While the holiday season is an exciting time for children, it may also be a time of anxiety and uncertainty for them. Interacting with unfamiliar people during shopping excursions, visits to Santa Claus, or trips to see their great Aunt Edna whom they barely know can be exhausting for children. So how should we talk to our children about strangers without overwhelming them even more?
Parents should start by helping children distinguish between an actual stranger and an acquaintance, or someone they haven’t seen in awhile. Kate Moffitt of Powhatan, the mother of three, uses family photographs to prepare her children for holiday visits. “I have photos of all the relatives, which we go over and talk about before going up to Rhode Island for the holidays,” Moffitt says. “A lot of the people we only see once a year, so the kids would not remember them without pictures.”
Moffitt initially had a discussion about strangers with her children before a trip to Disney World. “I taught them stranger danger and if they got separated from us to go find a mommy like me with children,” she recalls. “We also talked about never going anywhere with anyone no matter what they said and I practiced giving them a scenario and what they are supposed to do in return like yell ‘no,’ say ‘stranger danger’ or yell for help. The kids had fun going through different scenarios with me.”
Still, it can be difficult to broach the subject, especially with young children.
“I think it is hard to talk about scary things like children being abducted without scaring them,” Moffitt says. “I try to keep it light with role-playing, but I also want them to know that it can be dangerous and to never ever go away with someone, no matter what they say.”
Stacy Pawluk of Midlothian reminds her three children about not talking to people they don’t know whenever they are headed into a store. “That elicits the question ‘Why?’ and I have to explain to them that there are people who are not nice and that they want to hurt children,” Pawluk says. “It’s my job as a mommy to keep my children safe and with me at all times so that some of these people, who do bad things, can’t take my children.”
Bethany Geldmaker, program director for early childhood health with the Virginia Department of Health, agrees that Parents should always keep their kids in sight, whether running errands, at the mall, or at an amusement park.
“There is really no such thing as good or bad strangers, only those who are not immediate family,” Geldmaker explains. “For example, there may be a neighbor on the street with whom the parents have an acquaintance but that doesn’t mean that the parents know all about the person’s background or habits or interests, or even how they might care for a child. That’s why the most important rule is for parents to never leave a child alone, in a house, in a car, or with someone who they don’t know very well.”
Parents should also be mindful of their child’s cues when dealing with people who are unfamiliar to them. “Often at holiday times, friends and relatives that are not all that well known to a child might give them an overly enthusiastic hug or kiss or squeeze or pinch their arms,” Geldmaker notes. “Often, it’s clear kids aren’t enjoying that type of attention. Parents should step in and politely but firmly tell the friends or neighbor that the child really doesn’t know them and that he or she is uncomfortable.”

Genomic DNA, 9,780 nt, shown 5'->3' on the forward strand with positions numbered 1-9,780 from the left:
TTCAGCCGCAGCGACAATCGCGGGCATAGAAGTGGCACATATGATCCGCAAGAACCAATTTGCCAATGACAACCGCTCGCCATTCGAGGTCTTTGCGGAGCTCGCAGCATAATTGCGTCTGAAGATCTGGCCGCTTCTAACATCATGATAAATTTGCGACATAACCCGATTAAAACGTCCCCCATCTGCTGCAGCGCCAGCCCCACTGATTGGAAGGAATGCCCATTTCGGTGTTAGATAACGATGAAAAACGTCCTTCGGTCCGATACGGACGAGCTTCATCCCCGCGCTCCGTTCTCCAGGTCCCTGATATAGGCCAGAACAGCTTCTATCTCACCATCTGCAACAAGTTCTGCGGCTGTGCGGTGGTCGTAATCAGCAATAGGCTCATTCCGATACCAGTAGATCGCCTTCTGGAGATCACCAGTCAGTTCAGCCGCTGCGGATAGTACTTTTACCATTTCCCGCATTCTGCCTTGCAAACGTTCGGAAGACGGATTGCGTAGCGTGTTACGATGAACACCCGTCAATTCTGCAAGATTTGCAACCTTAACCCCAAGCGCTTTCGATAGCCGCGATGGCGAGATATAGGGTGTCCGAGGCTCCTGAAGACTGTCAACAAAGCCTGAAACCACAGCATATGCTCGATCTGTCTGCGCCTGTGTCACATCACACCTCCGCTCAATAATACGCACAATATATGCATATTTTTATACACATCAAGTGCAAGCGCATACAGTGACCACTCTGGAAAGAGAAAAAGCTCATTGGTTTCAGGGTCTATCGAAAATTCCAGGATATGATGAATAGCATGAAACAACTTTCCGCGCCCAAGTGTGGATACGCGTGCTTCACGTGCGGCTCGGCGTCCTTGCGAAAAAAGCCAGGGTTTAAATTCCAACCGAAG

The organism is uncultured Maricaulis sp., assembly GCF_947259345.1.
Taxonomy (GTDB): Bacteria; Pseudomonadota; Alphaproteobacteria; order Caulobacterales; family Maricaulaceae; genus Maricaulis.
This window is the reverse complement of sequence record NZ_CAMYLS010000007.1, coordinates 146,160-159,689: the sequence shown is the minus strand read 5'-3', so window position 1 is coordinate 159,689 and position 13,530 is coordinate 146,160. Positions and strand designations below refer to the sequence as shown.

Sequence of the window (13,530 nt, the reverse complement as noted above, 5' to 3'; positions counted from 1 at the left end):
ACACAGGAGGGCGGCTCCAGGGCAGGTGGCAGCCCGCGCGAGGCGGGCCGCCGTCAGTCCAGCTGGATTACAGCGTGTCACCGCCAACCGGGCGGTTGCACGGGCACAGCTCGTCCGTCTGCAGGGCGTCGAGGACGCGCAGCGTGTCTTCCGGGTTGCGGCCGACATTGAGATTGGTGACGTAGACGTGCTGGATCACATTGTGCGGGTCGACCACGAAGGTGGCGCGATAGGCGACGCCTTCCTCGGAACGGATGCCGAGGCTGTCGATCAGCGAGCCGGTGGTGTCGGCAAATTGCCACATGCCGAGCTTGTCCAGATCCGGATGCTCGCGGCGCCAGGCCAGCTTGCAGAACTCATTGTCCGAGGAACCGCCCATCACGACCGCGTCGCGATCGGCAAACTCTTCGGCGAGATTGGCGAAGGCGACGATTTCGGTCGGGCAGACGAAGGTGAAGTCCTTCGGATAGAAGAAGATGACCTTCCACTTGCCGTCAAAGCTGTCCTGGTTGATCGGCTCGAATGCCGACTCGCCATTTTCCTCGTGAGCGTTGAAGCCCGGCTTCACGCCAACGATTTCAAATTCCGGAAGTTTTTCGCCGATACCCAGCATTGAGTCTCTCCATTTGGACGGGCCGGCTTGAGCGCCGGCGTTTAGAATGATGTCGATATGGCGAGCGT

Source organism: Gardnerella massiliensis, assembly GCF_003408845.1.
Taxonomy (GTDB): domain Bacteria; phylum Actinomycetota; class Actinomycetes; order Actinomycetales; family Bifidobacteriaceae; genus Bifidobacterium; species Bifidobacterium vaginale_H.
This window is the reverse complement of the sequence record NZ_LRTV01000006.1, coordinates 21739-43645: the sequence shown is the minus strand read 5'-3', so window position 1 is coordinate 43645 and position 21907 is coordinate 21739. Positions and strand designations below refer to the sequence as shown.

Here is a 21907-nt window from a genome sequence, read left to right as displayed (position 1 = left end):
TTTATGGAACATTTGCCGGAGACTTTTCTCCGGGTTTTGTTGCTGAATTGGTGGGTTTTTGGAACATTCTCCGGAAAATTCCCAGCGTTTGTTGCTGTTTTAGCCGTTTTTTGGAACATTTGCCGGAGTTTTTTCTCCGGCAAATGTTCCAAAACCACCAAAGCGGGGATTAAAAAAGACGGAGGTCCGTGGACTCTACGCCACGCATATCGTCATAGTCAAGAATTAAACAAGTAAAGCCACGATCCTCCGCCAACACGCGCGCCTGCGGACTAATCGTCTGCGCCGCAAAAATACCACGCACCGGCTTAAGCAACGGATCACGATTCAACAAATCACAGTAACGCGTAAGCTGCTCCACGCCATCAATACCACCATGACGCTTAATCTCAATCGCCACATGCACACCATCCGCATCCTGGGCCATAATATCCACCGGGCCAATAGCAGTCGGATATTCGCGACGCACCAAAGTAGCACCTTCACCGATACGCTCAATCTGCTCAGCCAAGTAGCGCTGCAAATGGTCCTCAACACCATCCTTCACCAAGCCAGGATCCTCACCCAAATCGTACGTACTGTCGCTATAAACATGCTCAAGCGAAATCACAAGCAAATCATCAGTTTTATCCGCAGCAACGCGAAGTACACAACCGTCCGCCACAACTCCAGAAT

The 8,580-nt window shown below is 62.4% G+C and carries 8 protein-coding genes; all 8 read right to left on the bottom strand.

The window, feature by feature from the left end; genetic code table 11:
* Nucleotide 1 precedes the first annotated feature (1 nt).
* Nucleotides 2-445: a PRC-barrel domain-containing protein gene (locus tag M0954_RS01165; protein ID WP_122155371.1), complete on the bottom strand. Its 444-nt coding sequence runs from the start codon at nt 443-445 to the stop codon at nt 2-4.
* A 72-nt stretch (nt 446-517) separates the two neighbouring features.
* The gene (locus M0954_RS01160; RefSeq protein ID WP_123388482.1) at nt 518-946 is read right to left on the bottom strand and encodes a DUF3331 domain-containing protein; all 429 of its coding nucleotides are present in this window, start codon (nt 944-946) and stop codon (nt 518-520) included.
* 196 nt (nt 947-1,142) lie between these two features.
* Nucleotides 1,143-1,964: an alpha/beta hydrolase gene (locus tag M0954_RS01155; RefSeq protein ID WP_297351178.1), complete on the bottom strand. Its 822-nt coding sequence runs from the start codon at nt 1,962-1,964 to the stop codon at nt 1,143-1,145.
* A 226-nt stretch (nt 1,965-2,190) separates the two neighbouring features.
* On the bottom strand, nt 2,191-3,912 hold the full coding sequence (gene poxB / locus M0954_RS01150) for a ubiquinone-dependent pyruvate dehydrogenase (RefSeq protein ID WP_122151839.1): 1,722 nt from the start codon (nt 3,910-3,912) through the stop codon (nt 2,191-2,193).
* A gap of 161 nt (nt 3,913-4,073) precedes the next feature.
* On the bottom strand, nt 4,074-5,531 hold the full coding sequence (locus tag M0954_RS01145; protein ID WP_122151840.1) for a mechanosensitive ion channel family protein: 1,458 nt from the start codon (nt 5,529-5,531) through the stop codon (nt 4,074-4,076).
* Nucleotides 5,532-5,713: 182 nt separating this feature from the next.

That includes Santa. If a child is nervous about sitting on Santa’s lap, try encouraging him or her to stand next to him instead.
When talking to young children about strangers in general, moms and dads should keep it simple in a language that the child understands, suggests Henrico County Police Lt. Ramon Jackson, the former commander of the school services unit for the county. Officers in that unit Give frequent talks to elementary school students about strangers as part of the DARE program.
“You don’t want to be too elaborate with them,” Jackson states. “Just ask them the simple question, ‘Do you know what a stranger is?’ Then you’ll find out exactly how much your child knows, and how you want to proceed.”
Though teenagers know about the dangers associated with talking to strangers, it is still important for parents to have conversations with them about the subject, especially when dealing with people they may meet online.
“With teens, open communication is vital,” Geldmaker says. “Talk with teens about turning up their radar in certain situations…Many teens today have cell phones; encourage them to call if they’re unsure about how to get out of a situation.”
Geldmaker points out that “the stranger talk is not much different than it needed to be years ago. Caution and making good decisions are still as important as ever.”
She goes on to say that the risk factor for kids has changed over the years for a number of important reasons. “Years ago, many kids grew up in very stable neighborhoods where people lived next to one another for 20 years. There wasn’t as much mobility so there weren’t as many strangers. Schools and shopping areas often were close by. Technology, such as the Internet and the social networking capabilities it has spawned, has expanded the risk, but whether you are meeting a stranger in the school playground, down the street, or on the web, the same rules apply,” says Geldmaker. “Never leave small children alone, teach children to recognize dangerous messages and behaviors and keep the line of communication open.”
And like Moffitt, Pawluk suggests keeping it light, no matter what the discussion topic. Parents also should try to work in conversations about strangers, interaction and safety with some frequency rather than saving it all for one ominous stranger talk.
“I think that approaching the subject casually and often with just small reminders and not overreacting is important, no matter what the subject is,” she says.